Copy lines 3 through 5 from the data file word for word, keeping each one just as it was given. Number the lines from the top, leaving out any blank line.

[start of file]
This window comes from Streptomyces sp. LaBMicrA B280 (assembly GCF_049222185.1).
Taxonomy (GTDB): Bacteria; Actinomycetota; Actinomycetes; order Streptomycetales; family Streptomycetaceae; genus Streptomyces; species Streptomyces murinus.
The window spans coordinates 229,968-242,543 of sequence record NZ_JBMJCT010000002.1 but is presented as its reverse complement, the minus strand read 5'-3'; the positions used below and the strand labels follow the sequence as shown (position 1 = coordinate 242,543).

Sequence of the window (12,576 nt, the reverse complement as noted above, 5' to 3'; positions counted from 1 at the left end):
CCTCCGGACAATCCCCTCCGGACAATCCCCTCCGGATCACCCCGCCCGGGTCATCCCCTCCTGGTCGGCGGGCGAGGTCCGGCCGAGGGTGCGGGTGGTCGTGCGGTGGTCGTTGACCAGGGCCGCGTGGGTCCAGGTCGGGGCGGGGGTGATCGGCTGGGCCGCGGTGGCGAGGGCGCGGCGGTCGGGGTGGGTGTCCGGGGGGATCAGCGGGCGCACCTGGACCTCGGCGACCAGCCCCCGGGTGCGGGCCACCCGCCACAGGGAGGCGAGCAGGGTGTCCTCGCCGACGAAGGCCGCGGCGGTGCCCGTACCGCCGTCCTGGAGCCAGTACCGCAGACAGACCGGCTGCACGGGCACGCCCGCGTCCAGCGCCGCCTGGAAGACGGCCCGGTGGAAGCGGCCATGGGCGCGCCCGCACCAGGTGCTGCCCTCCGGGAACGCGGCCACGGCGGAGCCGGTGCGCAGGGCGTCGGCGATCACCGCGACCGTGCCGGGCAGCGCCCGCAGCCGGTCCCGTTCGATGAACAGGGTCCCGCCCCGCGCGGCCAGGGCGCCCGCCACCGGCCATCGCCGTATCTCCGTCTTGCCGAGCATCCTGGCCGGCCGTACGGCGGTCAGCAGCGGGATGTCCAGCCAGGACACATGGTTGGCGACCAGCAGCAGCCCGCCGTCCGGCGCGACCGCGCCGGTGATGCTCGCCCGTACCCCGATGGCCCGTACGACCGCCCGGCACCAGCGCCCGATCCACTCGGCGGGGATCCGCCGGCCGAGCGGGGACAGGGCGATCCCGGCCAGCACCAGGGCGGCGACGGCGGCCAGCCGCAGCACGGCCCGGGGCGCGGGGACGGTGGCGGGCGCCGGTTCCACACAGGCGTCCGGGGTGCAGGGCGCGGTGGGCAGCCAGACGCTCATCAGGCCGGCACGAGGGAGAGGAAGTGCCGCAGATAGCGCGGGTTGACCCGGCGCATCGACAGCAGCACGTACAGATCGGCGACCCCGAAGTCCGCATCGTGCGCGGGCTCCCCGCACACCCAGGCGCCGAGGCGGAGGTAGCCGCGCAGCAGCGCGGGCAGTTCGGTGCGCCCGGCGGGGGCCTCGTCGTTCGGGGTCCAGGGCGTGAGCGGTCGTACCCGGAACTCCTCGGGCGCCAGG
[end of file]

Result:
The window spans coordinates 229,968-242,543 of sequence record NZ_JBMJCT010000002.1 but is presented as its reverse complement, the minus strand read 5'-3'; the positions used below and the strand labels follow the sequence as shown (position 1 = coordinate 242,543).

Sequence of the window (12,576 nt, the reverse complement as noted above, 5' to 3'; positions counted from 1 at the left end):
CCTCCGGACAATCCCCTCCGGACAATCCCCTCCGGATCACCCCGCCCGGGTCATCCCCTCCTGGTCGGCGGGCGAGGTCCGGCCGAGGGTGCGGGTGGTCGTGCGGTGGTCGTTGACCAGGGCCGCGTGGGTCCAGGTCGGGGCGGGGGTGATCGGCTGGGCCGCGGTGGCGAGGGCGCGGCGGTCGGGGTGGGTGTCCGGGGGGATCAGCGGGCGCACCTGGACCTCGGCGACCAGCCCCCGGGTGCGGGCCACCCGCCACAGGGAGGCGAGCAGGGTGTCCTCGCCGACGAAGGCCGCGGCGGTGCCCGTACCGCCGTCCTGGAGCCAGTACCGCAGACAGACCGGCTGCACGGGCACGCCCGCGTCCAGCGCCGCCTGGAAGACGGCCCGGTGGAAGCGGCCATGGGCGCGCCCGCACCAGGTGCTGCCCTCCGGGAACGCGGCCACGGCGGAGCCGGTGCGCAGGGCGTCGGCGATCACCGCGACCGTGCCGGGCAGCGCCCGCAGCCGGTCCCGTTCGATGAACAGGGTCCCGCCCCGCGCGGCCAGGGCGCCCGCCACCGGCCATCGCCGTATCTCCGTCTTGCCGAGCATCCTGGCCGGCCGTACGGCGGTCAGCAGCGGGATGTCCAGCCAGGACACATGGTTGGCGACCAGCAGCAGCCCGCCGTCCGGCGCGACCGCGCCGGTGATGCTCGCCCGTACCCCGATGGCCCGTACGACCGCCCGGCACCAGCGCCCGATCCACTCGGCGGGGATCCGCCGGCCGAGCGGGGACAGGGCGATCCCGGCCAGCACCAGGGCGGCGACGGCGGCCAGCCGCAGCACGGCCCGGGGCGCGGGGACGGTGGCGGGCGCCGGTTCCACACAGGCGTCCGGGGTGCAGGGCGCGGTGGGCAGCCAGACGCTCATCAGGCCGGCACGAGGGAGAGGAAGTGCCGCAGATAGCGCGGGTTGACCCGGCGCATCGACAGCAGCACGTACAGATCGGCGACCCCGAAGTCCGCATCGTGCGCGGGCTCCCCGCACACCCAGGCGCCGAGGCGGAGGTAGCCGCGCAGCAGCGCGGGCAGTTCGGTGCGCCCGGCGGGGGCCTCGTCGTTCGGGGTCCAGGGCGTGAGCGGTCGTACCCGGAACTCCTCGGGCGCCAGG